Symphony: Expressive Secure Multiparty Computation with Coordination

Ian Sweet, David Darais, David Heath, William Harris, Ryan Estes, Michael Hicks

Research output: Contribution to journalArticlepeer-review


Context Secure Multiparty Computation (MPC) refers to a family of cryptographic techniques where mutually untrusting parties may compute functions of their private inputs while revealing only the function output. Inquiry It can be hard to program MPCs correctly and efficiently using existing languages and frameworks, especially when they require coordinating disparate computational roles. How can we make this easier? Approach We present Symphony, a new functional programming language for MPCs among two or more parties. Symphony starts from the single-instruction, multiple-data (SIMD) semantics of prior MPC lan-guages, in which each party carries out symmetric responsibilities, and generalizes it using constructs that can coordinate many parties. Symphony introduces first-class shares and first-class party sets to provide unmatched language-level expressive power with high efficiency. Knowledge Developing a core formal language called λ-Symphony, we prove that the intuitive, generalized SIMD view of a program coincides with its actual distributed semantics. Thus the programmer can reason about her programs by reading them from top to bottom, even though in reality the program runs in a coordinated fashion, distributed across many machines. We implemented a prototype interpreter for Symphony leveraging multiple cryptographic backends. With it we wrote a variety of MP programs, finding that Symphony can express optimized protocols that other languages cannot, and that in general Symphony programs operate efficiently. Grounding In addition to developing the formal proofs, the prototype implementation, and the MPC program case studies, we measured the performance of Symphony’s implementation on several benchmark programs and found it had comparable performance Obliv-C, a state-of-the-art two-party MPC framework for C, when running the same programs. We also measured Symphony’s performance on an optimized secure shuffle protocol based on a coordination pattern that no prior language can express, and found it has far superior performance to the standard alternative. Importance Programming MPCs is in increasing demand, with a proliferation of languages and frameworks. This work lowers the bar for programmers wanting to write efficient, coordinated MPCs that they can reason about and understand. The work applies to developers and cryptographers wanting to design new applications and protocols, which they are able to do at the language level, above the cryptographic details. The λ-Symphony formalization of Symphony, and the proofs about it, are also surprisingly simple, and can be a basis for follow-on formalization work in MPC and distributed programming. All code and artifacts are available, open-source.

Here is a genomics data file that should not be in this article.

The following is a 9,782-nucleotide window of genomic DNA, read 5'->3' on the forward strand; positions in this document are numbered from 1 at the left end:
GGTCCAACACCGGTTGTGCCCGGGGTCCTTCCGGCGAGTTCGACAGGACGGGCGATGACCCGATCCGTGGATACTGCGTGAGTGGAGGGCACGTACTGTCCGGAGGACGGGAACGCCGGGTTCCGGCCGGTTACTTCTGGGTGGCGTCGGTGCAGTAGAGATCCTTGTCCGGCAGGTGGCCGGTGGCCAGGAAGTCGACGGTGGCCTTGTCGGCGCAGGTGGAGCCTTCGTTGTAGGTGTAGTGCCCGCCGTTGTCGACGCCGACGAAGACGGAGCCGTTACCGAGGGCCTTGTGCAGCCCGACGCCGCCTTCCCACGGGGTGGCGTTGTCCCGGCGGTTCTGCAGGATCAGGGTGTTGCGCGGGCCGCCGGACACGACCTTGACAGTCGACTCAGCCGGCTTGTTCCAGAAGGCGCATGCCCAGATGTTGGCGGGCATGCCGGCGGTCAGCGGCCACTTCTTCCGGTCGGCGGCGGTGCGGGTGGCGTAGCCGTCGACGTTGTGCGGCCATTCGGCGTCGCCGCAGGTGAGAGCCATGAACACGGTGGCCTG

Original languageEnglish (US)
Article number14
JournalArt, Science, and Engineering of Programming
Issue number3
StatePublished - 2023
Externally publishedYes


  • coordination
  • distributed programming
  • formal metatheory
  • programming language
  • secure multiparty computation

ASJC Scopus subject areas

  • Software
  • Artificial Intelligence
  • Theoretical Computer Science
  • Computational Theory and Mathematics
  • Modeling and Simulation


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